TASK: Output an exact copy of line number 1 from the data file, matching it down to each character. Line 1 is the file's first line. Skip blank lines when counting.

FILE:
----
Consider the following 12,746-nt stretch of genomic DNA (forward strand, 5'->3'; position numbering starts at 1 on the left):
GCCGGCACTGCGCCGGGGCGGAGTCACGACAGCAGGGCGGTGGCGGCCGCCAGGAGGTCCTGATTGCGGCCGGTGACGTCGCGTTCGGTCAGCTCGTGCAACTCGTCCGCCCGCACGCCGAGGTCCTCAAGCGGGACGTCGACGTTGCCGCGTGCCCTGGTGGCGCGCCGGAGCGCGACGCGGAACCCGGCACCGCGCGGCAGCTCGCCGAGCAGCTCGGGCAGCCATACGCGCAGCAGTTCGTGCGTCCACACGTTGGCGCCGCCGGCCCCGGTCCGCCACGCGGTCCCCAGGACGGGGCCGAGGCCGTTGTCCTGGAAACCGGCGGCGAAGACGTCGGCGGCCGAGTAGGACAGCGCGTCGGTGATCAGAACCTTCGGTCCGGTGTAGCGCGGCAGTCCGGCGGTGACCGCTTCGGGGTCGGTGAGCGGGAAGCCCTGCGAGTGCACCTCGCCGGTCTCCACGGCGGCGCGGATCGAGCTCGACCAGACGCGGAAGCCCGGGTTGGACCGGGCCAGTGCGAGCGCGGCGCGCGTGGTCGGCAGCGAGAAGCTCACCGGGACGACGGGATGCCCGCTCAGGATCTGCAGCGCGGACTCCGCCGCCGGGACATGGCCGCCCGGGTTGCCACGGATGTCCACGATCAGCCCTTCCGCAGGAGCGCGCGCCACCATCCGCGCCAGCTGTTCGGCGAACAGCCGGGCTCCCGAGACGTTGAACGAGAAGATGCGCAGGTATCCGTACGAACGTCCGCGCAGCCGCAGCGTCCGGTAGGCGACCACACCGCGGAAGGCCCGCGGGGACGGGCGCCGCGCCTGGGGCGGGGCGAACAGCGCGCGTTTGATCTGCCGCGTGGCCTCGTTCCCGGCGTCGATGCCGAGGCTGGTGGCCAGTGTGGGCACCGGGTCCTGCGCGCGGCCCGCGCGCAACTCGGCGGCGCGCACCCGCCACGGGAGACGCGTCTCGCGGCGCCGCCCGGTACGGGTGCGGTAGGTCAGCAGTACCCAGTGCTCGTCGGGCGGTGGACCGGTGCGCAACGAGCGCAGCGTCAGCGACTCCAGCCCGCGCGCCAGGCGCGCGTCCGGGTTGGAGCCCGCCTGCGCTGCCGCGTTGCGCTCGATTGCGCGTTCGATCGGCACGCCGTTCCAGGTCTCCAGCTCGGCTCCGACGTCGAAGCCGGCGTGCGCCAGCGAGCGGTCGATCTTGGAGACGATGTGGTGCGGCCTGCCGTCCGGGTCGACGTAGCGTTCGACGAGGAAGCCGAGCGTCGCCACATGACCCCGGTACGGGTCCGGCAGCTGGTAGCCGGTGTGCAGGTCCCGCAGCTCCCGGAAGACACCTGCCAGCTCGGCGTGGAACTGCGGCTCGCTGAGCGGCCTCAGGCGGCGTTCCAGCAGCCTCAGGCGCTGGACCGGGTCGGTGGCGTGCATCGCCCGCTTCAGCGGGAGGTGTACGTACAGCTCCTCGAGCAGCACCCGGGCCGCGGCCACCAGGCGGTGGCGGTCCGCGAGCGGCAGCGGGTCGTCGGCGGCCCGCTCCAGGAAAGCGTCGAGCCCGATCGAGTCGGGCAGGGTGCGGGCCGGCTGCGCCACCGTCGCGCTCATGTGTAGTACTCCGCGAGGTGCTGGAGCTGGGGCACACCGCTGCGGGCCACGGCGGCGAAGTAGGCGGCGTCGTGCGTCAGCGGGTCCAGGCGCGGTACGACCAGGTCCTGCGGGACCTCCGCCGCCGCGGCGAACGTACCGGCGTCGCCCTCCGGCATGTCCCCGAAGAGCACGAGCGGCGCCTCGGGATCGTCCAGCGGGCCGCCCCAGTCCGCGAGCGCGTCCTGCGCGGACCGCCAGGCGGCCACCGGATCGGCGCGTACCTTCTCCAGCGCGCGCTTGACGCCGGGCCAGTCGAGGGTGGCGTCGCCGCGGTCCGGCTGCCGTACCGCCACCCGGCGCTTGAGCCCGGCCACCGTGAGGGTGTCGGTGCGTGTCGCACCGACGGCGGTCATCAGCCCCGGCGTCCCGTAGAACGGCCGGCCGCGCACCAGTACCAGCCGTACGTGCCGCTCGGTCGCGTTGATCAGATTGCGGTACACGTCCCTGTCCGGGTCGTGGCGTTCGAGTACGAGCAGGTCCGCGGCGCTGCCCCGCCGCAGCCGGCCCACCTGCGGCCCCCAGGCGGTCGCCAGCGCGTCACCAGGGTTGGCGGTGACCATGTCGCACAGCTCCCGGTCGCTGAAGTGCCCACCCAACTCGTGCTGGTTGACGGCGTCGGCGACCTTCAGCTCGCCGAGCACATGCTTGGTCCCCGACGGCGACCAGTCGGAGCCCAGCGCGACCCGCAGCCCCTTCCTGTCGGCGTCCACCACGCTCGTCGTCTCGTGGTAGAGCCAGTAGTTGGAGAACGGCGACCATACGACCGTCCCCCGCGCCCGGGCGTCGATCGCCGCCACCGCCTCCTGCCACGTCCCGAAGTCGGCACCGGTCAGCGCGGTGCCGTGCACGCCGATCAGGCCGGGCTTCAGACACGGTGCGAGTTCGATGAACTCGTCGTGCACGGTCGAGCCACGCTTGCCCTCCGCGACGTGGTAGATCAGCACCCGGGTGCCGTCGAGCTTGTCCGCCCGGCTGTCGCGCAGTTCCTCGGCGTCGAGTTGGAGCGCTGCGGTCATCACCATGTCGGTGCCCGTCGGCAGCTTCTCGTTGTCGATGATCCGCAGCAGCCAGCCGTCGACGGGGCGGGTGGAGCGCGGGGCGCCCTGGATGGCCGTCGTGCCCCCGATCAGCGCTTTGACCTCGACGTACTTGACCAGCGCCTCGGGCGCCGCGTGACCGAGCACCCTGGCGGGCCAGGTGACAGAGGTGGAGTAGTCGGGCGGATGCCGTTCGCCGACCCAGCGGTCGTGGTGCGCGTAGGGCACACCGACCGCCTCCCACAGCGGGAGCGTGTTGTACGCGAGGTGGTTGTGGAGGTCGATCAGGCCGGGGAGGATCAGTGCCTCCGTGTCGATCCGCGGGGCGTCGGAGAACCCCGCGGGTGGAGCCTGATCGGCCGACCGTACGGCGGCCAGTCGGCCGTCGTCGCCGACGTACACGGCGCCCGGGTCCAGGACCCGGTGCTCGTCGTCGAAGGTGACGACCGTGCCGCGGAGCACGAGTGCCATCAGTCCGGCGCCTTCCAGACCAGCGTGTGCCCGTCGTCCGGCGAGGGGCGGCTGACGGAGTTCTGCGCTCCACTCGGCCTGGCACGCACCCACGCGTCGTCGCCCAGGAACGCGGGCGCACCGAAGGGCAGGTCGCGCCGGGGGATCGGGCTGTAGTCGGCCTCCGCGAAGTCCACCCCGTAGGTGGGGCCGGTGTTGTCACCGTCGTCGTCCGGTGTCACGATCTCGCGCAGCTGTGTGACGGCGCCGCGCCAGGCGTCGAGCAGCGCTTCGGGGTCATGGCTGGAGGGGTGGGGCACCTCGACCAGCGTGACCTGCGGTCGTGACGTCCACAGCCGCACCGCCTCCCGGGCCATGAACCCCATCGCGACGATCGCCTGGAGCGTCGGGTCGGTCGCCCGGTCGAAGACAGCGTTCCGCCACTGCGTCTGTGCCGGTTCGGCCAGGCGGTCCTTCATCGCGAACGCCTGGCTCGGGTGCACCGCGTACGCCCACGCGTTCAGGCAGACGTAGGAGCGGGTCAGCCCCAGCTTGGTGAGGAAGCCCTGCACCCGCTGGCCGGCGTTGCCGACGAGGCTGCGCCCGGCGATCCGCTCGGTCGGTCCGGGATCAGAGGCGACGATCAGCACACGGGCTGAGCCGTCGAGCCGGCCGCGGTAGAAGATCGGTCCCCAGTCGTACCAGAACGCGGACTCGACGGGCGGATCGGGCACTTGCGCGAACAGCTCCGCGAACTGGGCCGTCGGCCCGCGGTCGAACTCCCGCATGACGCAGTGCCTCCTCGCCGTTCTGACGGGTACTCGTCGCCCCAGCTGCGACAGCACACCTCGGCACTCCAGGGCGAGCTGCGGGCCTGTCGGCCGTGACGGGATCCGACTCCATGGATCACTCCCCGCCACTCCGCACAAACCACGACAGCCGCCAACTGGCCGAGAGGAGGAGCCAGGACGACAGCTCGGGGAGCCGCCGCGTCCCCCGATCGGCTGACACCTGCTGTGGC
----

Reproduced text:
Consider the following 12,746-nt stretch of genomic DNA (forward strand, 5'->3'; position numbering starts at 1 on the left):